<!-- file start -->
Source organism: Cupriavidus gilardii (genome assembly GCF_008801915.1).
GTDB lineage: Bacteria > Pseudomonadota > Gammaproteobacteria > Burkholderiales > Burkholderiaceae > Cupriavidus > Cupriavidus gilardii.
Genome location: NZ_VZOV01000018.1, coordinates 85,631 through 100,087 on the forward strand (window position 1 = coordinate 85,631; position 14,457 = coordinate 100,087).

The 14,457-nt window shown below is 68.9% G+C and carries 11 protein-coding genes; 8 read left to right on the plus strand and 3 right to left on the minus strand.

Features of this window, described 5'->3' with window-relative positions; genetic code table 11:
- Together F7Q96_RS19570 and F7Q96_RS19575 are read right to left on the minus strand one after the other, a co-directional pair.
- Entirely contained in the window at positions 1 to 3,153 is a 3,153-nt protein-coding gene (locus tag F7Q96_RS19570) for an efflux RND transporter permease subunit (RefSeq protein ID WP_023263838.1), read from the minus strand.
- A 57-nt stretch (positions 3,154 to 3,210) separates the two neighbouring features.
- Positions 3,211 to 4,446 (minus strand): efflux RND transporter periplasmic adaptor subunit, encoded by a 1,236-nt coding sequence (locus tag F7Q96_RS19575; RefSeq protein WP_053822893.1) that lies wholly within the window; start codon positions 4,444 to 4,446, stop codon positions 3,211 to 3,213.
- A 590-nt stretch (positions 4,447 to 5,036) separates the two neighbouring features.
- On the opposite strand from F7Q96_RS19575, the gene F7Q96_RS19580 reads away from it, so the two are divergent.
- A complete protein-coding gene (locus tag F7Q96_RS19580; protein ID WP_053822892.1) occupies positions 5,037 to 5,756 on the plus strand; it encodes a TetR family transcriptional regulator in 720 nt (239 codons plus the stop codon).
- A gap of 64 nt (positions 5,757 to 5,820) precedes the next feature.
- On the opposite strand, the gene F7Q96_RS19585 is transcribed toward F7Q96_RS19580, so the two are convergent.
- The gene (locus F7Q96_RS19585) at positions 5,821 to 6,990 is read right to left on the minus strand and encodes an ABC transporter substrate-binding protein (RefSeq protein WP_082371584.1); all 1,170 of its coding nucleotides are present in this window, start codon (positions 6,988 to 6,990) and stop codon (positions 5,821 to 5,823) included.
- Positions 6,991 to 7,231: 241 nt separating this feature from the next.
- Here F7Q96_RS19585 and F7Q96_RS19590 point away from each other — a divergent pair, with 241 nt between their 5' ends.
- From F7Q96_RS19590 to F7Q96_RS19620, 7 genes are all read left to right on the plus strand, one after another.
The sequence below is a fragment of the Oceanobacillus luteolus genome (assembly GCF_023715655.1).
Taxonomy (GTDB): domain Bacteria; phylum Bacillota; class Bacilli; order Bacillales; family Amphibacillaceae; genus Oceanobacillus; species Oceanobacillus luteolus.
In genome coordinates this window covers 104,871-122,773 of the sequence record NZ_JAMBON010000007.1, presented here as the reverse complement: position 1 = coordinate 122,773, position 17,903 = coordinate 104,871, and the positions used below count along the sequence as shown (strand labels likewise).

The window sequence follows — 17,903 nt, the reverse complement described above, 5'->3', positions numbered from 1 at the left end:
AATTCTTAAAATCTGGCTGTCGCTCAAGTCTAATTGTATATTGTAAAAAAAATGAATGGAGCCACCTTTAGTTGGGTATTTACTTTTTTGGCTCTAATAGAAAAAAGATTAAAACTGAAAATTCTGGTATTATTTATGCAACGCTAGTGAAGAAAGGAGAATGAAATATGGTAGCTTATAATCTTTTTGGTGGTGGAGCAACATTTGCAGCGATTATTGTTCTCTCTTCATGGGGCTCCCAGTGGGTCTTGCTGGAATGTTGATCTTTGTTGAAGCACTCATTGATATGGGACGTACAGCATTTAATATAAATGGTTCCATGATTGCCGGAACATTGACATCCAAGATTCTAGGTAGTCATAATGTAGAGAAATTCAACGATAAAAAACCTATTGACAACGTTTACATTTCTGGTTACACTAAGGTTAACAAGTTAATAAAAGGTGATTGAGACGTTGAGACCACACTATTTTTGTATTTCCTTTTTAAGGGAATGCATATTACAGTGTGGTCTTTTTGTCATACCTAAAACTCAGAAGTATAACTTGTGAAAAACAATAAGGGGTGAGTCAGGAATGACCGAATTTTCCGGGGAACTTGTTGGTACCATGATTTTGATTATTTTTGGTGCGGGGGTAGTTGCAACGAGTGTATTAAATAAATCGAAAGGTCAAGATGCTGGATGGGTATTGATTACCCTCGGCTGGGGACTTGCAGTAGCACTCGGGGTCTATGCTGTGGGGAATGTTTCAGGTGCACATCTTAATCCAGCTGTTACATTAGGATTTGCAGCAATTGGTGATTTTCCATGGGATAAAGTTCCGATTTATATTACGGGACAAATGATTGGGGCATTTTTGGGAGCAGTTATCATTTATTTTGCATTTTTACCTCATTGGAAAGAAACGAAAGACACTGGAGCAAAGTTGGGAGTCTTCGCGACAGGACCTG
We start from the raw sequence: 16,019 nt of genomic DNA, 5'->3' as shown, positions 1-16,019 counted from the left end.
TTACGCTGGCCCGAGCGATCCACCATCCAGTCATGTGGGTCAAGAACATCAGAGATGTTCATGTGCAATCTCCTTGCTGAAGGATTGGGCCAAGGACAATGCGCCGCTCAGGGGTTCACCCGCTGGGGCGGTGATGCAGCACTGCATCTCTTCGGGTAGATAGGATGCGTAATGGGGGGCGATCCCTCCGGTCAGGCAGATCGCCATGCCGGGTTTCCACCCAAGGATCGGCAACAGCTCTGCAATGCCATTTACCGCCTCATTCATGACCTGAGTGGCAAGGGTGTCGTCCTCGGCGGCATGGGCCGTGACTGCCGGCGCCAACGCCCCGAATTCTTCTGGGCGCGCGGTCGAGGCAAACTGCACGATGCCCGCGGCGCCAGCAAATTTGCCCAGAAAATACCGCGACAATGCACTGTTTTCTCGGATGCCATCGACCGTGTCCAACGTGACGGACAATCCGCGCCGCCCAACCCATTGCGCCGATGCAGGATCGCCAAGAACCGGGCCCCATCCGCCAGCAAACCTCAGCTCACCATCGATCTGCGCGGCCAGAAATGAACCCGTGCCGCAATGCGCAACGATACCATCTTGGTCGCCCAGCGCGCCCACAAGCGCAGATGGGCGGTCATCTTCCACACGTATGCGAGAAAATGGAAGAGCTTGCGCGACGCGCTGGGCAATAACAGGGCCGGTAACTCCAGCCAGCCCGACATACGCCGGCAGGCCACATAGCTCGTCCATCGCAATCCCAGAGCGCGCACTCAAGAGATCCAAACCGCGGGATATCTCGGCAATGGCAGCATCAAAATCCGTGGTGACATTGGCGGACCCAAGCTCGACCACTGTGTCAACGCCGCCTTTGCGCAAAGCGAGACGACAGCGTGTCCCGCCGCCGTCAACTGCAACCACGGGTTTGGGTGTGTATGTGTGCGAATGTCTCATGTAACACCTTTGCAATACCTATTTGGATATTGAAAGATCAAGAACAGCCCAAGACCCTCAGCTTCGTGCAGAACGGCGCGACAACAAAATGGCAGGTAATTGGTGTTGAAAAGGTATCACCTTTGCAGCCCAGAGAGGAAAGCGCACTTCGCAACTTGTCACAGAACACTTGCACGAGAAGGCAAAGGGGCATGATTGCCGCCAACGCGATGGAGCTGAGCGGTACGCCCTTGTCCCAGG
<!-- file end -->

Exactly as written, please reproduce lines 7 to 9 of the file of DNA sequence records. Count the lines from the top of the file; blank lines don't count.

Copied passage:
- Entirely contained in the window at positions 1 to 3,153 is a 3,153-nt protein-coding gene (locus tag F7Q96_RS19570) for an efflux RND transporter permease subunit (RefSeq protein ID WP_023263838.1), read from the minus strand.
- A 57-nt stretch (positions 3,154 to 3,210) separates the two neighbouring features.
- Positions 3,211 to 4,446 (minus strand): efflux RND transporter periplasmic adaptor subunit, encoded by a 1,236-nt coding sequence (locus tag F7Q96_RS19575; RefSeq protein WP_053822893.1) that lies wholly within the window; start codon positions 4,444 to 4,446, stop codon positions 3,211 to 3,213.